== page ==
- Dec 2021
Note also that testators left cloth as bequests during the epidemic. Apparently they were not as concerned with clothes retaining miasma as were anti-plague ordinances of the government.
I did not know what the word miasma meant, after searching it up I learned that it was a "highly unpleasant or unhealthy smell". I wanted to learn more about what personal hygiene was like and how it changed during the time of the plague. I learned that it was a very unsanitary time and this helped to spread the plague. The doctors were unsure where the plague could spread from some, the community continued on with their everyday routine in little sense of where the disease came from which made the plague spread more.
- Aug 2021
Bixler, D. (2020). SARS-CoV-2–Associated Deaths Among Persons Aged 21 Years — United States, February 12–July 31, 2020. MMWR. Morbidity and Mortality Weekly Report, 69. https://doi.org/10.15585/mmwr.mm6937e4
- Apr 2021
The ship of Jaume Ferrer departed for the River of Gold on the 10th of August of 1346, the feast of St. Lawrence.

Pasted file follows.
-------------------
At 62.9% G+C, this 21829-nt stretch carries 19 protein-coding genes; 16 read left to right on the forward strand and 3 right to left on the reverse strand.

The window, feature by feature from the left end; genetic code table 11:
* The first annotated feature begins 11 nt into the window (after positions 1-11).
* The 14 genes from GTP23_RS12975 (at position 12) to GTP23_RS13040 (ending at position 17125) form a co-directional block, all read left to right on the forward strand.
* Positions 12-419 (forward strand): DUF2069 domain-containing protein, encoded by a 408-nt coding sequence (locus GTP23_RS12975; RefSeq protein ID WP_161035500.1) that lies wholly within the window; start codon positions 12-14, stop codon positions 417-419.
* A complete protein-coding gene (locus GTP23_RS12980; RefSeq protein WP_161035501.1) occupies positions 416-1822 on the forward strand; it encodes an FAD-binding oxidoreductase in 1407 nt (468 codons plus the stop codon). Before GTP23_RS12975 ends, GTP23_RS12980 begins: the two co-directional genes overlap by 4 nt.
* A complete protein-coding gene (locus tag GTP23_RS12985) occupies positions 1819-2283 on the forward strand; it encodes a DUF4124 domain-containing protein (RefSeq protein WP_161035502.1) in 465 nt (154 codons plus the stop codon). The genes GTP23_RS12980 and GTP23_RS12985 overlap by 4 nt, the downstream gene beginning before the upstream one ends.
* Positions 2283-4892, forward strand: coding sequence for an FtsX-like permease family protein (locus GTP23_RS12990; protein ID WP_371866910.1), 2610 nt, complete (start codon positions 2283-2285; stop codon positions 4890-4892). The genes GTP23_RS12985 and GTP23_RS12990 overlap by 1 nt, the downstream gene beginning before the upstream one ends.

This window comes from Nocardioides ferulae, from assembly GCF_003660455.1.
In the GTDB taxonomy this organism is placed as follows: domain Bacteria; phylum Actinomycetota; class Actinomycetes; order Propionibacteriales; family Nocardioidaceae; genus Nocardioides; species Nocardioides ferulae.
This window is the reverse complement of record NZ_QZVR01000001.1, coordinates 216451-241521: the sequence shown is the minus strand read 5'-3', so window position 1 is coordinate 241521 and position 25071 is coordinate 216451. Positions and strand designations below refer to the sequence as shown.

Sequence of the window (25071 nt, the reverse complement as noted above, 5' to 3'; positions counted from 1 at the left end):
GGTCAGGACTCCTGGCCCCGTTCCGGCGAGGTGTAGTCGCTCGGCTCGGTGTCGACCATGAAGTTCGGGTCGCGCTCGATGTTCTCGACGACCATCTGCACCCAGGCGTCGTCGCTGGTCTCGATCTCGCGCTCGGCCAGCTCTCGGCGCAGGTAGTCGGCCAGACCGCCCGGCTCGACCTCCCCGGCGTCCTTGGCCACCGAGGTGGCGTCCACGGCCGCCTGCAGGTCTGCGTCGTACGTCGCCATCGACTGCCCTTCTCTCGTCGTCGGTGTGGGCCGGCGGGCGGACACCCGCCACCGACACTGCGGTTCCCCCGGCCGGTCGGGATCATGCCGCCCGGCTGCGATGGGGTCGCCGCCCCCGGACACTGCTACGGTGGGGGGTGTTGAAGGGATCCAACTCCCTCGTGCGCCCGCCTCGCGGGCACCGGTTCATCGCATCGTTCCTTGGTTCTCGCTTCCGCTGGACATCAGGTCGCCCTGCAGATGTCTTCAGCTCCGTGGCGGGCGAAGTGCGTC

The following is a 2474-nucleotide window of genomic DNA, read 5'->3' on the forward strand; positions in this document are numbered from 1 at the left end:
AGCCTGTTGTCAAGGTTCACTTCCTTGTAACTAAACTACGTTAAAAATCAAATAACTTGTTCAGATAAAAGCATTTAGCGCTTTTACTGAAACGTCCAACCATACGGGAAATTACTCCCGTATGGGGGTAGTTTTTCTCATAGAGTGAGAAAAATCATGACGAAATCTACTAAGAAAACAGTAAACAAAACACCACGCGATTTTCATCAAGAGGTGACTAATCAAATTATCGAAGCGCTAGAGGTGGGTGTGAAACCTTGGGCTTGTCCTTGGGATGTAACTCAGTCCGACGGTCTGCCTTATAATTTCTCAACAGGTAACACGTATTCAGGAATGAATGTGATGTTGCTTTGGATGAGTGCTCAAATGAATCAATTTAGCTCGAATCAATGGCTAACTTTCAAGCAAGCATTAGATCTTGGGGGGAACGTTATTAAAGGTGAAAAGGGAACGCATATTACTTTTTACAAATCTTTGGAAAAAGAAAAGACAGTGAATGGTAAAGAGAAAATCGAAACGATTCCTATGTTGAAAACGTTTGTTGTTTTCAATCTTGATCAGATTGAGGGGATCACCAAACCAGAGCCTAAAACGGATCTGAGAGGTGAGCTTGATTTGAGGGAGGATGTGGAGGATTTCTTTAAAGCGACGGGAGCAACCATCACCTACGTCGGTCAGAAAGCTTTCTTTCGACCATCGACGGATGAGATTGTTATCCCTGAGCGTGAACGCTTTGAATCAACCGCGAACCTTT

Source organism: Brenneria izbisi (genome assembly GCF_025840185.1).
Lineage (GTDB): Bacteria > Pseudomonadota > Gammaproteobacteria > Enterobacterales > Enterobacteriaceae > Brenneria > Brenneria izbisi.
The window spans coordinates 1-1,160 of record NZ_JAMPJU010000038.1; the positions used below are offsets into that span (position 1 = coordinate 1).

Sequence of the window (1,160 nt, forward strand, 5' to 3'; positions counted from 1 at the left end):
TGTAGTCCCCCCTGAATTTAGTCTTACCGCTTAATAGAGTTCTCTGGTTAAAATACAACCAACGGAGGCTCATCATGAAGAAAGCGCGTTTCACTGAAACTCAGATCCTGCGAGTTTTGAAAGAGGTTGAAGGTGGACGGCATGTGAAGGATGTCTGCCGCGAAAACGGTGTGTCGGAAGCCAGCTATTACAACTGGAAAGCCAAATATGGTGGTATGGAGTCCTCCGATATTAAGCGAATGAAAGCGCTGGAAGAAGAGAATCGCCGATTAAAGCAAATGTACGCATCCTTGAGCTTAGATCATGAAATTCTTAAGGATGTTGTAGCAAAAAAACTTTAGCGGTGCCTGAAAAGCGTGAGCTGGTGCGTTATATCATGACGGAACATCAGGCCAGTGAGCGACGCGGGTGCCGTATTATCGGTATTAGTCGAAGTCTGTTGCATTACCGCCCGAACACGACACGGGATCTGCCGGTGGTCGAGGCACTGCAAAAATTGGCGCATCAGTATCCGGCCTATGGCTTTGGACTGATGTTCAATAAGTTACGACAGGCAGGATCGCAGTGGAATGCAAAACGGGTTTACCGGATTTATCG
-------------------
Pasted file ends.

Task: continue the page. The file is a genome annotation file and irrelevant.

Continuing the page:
The Black Plague began in 1346. Throughout my readings on the Black Death I found out that Majorca (the city Ferrer was from) was not affected until 1348. Jamume Ferrer's crew would have had time to avoid the Bubonic plague if they did not disappear at sea.
- Mar 2021
Alfani, G. (2020, October 15). Pandemics and inequality: A historical overview. VoxEU.Org. https://voxeu.org/article/pandemics-and-inequality-historical-overview
- Jul 2020
Cook, Marion. ‘Potential Factors Linked to High COVID-19 Death Rates in British Minority Ethnic Groups’. The Lancet Infectious Diseases 0, no. 0 (17 July 2020). https://doi.org/10.1016/S1473-3099(20)30583-1.
- Institute for Fiscal Studies
- black ethnic groups
- sickle cell anaemia
- British minority ethnic groups
- death rates
- asian ethnic groups
- May 2020
Zahnd, W. E. (2020). The COVID‐19 Pandemic Illuminates Persistent and Emerging Disparities among Rural Black Populations. The Journal of Rural Health, jrh.12460. https://doi.org/10.1111/jrh.12460
- infection rate
- racial disparity
- death rate
- African American
- social determinants of health
- health equity
- inadequately prepared
- rural health
- black people
- access to care